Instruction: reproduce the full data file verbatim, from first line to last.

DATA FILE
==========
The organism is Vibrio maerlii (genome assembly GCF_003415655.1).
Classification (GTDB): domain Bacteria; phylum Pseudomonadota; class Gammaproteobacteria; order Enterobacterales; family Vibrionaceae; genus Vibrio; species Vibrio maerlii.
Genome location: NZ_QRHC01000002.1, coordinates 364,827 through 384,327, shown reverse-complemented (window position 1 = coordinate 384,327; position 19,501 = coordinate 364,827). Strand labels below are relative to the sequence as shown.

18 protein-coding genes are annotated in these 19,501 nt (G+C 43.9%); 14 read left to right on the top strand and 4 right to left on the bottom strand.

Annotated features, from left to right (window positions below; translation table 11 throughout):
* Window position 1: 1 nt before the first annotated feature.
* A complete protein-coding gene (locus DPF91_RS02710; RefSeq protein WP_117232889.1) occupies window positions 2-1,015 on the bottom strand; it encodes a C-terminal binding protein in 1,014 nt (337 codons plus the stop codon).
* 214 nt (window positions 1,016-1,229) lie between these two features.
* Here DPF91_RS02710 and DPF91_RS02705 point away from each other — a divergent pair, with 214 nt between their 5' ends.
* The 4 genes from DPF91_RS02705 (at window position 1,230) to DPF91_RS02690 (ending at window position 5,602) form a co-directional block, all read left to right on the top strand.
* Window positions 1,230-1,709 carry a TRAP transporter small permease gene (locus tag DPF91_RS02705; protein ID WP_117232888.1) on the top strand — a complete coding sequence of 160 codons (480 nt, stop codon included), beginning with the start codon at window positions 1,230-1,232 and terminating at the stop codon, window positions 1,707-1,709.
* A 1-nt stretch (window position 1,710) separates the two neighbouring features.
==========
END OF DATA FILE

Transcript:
The organism is Vibrio maerlii (genome assembly GCF_003415655.1).
Classification (GTDB): domain Bacteria; phylum Pseudomonadota; class Gammaproteobacteria; order Enterobacterales; family Vibrionaceae; genus Vibrio; species Vibrio maerlii.
Genome location: NZ_QRHC01000002.1, coordinates 364,827 through 384,327, shown reverse-complemented (window position 1 = coordinate 384,327; position 19,501 = coordinate 364,827). Strand labels below are relative to the sequence as shown.

18 protein-coding genes are annotated in these 19,501 nt (G+C 43.9%); 14 read left to right on the top strand and 4 right to left on the bottom strand.

Annotated features, from left to right (window positions below; translation table 11 throughout):
* Window position 1: 1 nt before the first annotated feature.
* A complete protein-coding gene (locus DPF91_RS02710; RefSeq protein WP_117232889.1) occupies window positions 2-1,015 on the bottom strand; it encodes a C-terminal binding protein in 1,014 nt (337 codons plus the stop codon).
* 214 nt (window positions 1,016-1,229) lie between these two features.
* Here DPF91_RS02710 and DPF91_RS02705 point away from each other — a divergent pair, with 214 nt between their 5' ends.
* The 4 genes from DPF91_RS02705 (at window position 1,230) to DPF91_RS02690 (ending at window position 5,602) form a co-directional block, all read left to right on the top strand.
* Window positions 1,230-1,709 carry a TRAP transporter small permease gene (locus tag DPF91_RS02705; protein ID WP_117232888.1) on the top strand — a complete coding sequence of 160 codons (480 nt, stop codon included), beginning with the start codon at window positions 1,230-1,232 and terminating at the stop codon, window positions 1,707-1,709.
* A 1-nt stretch (window position 1,710) separates the two neighbouring features.